Today’s Pacific Northwest home buyers want what all home buyers want as well as a few perks that only come to Puget Sound area home owners. If you’re getting ready to sell your home and move to a new area, move up to a larger home or downsize to something smaller, here are five things you can do that might help you get a bigger return when your home sells.
Want to sell your Puget Sound area home for more? The team at Guild Mortgage Tacoma recommends these five home seller tips.
1. Know what your next play is going to be.
Few regions in the country have real estate markets as competitive as the current climate in the Puget Sound region, including Seattle, Tacoma, Bellevue and other areas in King, Pierce, Snohomish and Thurston counties. In many cases buyers are well-prepared to offer home sellers significantly above asking price and have worked out the means of making all-cash offers. Many buyers have lost other home deals because they weren’t ready to wheel and deal and move fast, and as a consequence, many Pacific Northwest home buyers are looking for quick moves.
If you have a firm plan for when YOU want to move as well as contingencies for buyers who offer a higher price, all cash and other home selling maximizers, your flexibility could help you get more when you sell your home. If you can’t accommodate buyer requests for a fast sale then you might lose out to a more well-prepared home seller.
If part of your next play is buying a new home, getting pre-approved for a mortgage loan from the team at Guild Mortgage-Tacoma could make the difference if you need to make your own move quickly. Reach out to us for a no-pressure, free consultation and we’ll help you take the next step.
2. Fix all the first impressions.
No matter how much attention you pay to curb appeal it’s important to know that there are other first impressions to worry about, and you need to fix them all. The first moment on the front porch. The first impression when they walk into the house. The first impression they get when they see the kitchen. The first impression when they open the door to the garage or the laundry room or the master bedroom or the backyard.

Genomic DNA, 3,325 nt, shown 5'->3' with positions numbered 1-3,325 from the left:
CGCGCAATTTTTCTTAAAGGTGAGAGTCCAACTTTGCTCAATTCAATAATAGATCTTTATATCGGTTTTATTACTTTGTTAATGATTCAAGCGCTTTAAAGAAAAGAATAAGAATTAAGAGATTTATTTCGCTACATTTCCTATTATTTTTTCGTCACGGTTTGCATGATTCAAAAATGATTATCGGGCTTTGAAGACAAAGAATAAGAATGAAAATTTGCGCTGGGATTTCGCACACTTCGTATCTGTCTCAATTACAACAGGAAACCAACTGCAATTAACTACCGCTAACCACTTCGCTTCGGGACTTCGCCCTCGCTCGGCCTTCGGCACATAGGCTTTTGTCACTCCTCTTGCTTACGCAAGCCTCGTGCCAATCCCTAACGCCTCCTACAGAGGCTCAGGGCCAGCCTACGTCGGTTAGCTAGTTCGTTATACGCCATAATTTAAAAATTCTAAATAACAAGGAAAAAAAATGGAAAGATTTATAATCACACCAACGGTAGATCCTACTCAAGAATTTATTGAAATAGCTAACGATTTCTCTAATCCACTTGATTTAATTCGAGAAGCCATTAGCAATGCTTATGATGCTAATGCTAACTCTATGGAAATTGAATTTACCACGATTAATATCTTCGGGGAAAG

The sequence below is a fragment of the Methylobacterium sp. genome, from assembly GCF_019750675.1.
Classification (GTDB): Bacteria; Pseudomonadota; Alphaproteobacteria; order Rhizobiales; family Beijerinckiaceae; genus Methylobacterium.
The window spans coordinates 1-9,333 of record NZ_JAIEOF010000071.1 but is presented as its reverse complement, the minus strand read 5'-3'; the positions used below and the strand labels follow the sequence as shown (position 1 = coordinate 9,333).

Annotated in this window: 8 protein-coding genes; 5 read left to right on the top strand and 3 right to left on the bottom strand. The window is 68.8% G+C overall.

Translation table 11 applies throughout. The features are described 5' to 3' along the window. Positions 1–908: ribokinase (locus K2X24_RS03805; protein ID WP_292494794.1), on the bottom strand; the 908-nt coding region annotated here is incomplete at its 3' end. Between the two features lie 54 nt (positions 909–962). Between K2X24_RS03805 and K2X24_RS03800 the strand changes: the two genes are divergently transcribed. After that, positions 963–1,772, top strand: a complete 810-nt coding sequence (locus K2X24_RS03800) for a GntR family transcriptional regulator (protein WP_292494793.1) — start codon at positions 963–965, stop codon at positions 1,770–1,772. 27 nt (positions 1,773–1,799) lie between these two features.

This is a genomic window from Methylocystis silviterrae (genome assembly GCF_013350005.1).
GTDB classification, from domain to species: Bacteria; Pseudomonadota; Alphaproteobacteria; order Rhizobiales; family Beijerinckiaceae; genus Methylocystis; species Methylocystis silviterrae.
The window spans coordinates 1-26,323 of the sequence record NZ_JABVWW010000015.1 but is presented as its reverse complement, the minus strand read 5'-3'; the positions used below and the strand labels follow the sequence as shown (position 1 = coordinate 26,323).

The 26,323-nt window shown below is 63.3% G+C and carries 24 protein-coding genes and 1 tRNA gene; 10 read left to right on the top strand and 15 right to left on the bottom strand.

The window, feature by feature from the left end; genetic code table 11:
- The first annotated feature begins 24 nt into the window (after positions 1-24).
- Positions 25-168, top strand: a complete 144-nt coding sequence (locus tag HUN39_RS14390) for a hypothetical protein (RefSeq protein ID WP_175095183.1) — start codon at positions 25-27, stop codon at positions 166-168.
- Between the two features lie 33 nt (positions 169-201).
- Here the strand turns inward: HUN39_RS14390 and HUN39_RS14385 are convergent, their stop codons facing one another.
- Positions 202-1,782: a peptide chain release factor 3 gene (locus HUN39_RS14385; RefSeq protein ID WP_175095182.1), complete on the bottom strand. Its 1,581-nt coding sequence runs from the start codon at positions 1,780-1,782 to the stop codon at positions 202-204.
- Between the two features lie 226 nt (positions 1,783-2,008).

Remember as well that you see your home each and every day. As a result you may not notice some of the poor first impressions your home could be making, and which impact the buyers desire to own your home.
Make sure that you are working with a real estate agent who is experienced and able to help you identify items which can improve the first impression your home is making with potential buyers. Ask someone you trust, like a neighbor, friend or family member to walk through your home with the eyes of a potential buyer and identify things they like and don’t like.
3. Maximize any and all views.
Water. Mountains. Forest. Pacific Northwest home owners enjoy living in one of the most beautiful regions of the planet, let alone the United States. Draw attention with staging, open the window treatments – heck – make a sign to leave on the kitchen counter telling prospective buyers about the amazing views they will enjoy when they live here.
4. List area amenities.
Live within walking distance of stores, shopping, schools, parks and other amenities? Don’t assume home buyers know all of the nearby destinations that might make them fall in love with your home’s location and be prepared to fight for it! Close to jobs or freeways? Commuter’s need to know! Not-so-close? It’s an oasis! A getaway! Entertainment like movie theaters, bowling alleys, family fun centers, fairgrounds, casinos, comedy clubs, music venues and other destinations? Put it on the list! Leave a list of nearby amenities and location advantages on the kitchen counter and provide it via email to the realtors who stop by with potential buyers.
5. Pull on the heart strings.
You have to make buyers fall in love with your home. When buyers form an emotional attachment to the idea of living in your house they will be less likely to float a low-ball offer and may even be prepared to pull out all the stops and offer above asking in order to make sure you accept their offer, and not that of another buyer.
While you do want to neutralize and minimize the way you personalized the home in terms of photos and décor, that doesn’t mean you can’t tell your home’s story. Leave out a few photos showing that time your husband carried you over the threshold, how you painted the nursery, when your kid took their first steps, when you brought home that new puppy or bought a new car. Leave a note to buyers on the counter saying what you’ve loved about the house, the yard, the neighborhood. You lived here and your lives happened here. Make sure that prospective buyers have reasons to believe it is a happy house that they, too, will love living in.